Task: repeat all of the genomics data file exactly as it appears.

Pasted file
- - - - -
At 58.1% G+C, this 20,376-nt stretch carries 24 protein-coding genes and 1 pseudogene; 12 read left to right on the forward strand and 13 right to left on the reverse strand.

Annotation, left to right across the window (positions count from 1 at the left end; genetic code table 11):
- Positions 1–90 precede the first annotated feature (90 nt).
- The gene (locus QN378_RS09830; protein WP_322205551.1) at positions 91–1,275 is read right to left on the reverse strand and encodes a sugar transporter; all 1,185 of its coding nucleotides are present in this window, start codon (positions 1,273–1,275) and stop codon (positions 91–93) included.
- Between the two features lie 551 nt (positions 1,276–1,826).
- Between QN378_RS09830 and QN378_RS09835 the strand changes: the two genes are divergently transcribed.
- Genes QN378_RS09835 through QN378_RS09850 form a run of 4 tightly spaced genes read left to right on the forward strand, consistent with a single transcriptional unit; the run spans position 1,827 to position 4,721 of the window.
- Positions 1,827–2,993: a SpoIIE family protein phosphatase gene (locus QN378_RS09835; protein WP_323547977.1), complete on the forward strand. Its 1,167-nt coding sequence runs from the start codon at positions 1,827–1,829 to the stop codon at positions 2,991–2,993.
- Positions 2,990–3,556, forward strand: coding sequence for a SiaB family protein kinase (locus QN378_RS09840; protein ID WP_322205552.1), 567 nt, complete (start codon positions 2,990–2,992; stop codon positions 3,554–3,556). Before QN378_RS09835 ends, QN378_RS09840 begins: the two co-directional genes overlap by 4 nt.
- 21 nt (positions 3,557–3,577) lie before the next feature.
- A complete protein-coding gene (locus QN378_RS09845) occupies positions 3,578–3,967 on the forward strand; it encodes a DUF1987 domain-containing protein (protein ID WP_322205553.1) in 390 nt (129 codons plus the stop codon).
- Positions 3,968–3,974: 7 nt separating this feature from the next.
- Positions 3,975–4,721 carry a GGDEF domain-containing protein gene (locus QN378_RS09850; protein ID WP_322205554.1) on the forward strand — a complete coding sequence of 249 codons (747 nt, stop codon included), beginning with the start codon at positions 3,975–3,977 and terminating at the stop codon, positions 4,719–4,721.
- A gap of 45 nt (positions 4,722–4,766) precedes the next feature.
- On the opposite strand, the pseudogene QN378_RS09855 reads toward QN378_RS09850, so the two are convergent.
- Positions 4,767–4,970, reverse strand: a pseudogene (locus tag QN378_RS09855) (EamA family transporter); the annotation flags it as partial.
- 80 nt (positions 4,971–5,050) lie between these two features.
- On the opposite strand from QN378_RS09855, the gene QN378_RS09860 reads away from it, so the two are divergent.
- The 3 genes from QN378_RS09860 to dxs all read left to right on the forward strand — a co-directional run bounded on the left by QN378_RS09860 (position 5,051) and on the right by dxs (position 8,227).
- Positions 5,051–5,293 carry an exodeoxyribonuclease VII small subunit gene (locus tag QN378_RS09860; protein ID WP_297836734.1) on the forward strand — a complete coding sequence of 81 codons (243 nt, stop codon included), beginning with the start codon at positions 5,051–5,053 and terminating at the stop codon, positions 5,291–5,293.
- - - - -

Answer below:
At 58.1% G+C, this 20,376-nt stretch carries 24 protein-coding genes and 1 pseudogene; 12 read left to right on the forward strand and 13 right to left on the reverse strand.

Annotation, left to right across the window (positions count from 1 at the left end; genetic code table 11):
- Positions 1–90 precede the first annotated feature (90 nt).
- The gene (locus QN378_RS09830; protein WP_322205551.1) at positions 91–1,275 is read right to left on the reverse strand and encodes a sugar transporter; all 1,185 of its coding nucleotides are present in this window, start codon (positions 1,273–1,275) and stop codon (positions 91–93) included.
- Between the two features lie 551 nt (positions 1,276–1,826).
- Between QN378_RS09830 and QN378_RS09835 the strand changes: the two genes are divergently transcribed.
- Genes QN378_RS09835 through QN378_RS09850 form a run of 4 tightly spaced genes read left to right on the forward strand, consistent with a single transcriptional unit; the run spans position 1,827 to position 4,721 of the window.
- Positions 1,827–2,993: a SpoIIE family protein phosphatase gene (locus QN378_RS09835; protein WP_323547977.1), complete on the forward strand. Its 1,167-nt coding sequence runs from the start codon at positions 1,827–1,829 to the stop codon at positions 2,991–2,993.
- Positions 2,990–3,556, forward strand: coding sequence for a SiaB family protein kinase (locus QN378_RS09840; protein ID WP_322205552.1), 567 nt, complete (start codon positions 2,990–2,992; stop codon positions 3,554–3,556). Before QN378_RS09835 ends, QN378_RS09840 begins: the two co-directional genes overlap by 4 nt.
- 21 nt (positions 3,557–3,577) lie before the next feature.
- A complete protein-coding gene (locus QN378_RS09845) occupies positions 3,578–3,967 on the forward strand; it encodes a DUF1987 domain-containing protein (protein ID WP_322205553.1) in 390 nt (129 codons plus the stop codon).
- Positions 3,968–3,974: 7 nt separating this feature from the next.
- Positions 3,975–4,721 carry a GGDEF domain-containing protein gene (locus QN378_RS09850; protein ID WP_322205554.1) on the forward strand — a complete coding sequence of 249 codons (747 nt, stop codon included), beginning with the start codon at positions 3,975–3,977 and terminating at the stop codon, positions 4,719–4,721.
- A gap of 45 nt (positions 4,722–4,766) precedes the next feature.
- On the opposite strand, the pseudogene QN378_RS09855 reads toward QN378_RS09850, so the two are convergent.
- Positions 4,767–4,970, reverse strand: a pseudogene (locus tag QN378_RS09855) (EamA family transporter); the annotation flags it as partial.
- 80 nt (positions 4,971–5,050) lie between these two features.
- On the opposite strand from QN378_RS09855, the gene QN378_RS09860 reads away from it, so the two are divergent.
- The 3 genes from QN378_RS09860 to dxs all read left to right on the forward strand — a co-directional run bounded on the left by QN378_RS09860 (position 5,051) and on the right by dxs (position 8,227).
- Positions 5,051–5,293 carry an exodeoxyribonuclease VII small subunit gene (locus tag QN378_RS09860; protein ID WP_297836734.1) on the forward strand — a complete coding sequence of 81 codons (243 nt, stop codon included), beginning with the start codon at positions 5,051–5,053 and terminating at the stop codon, positions 5,291–5,293.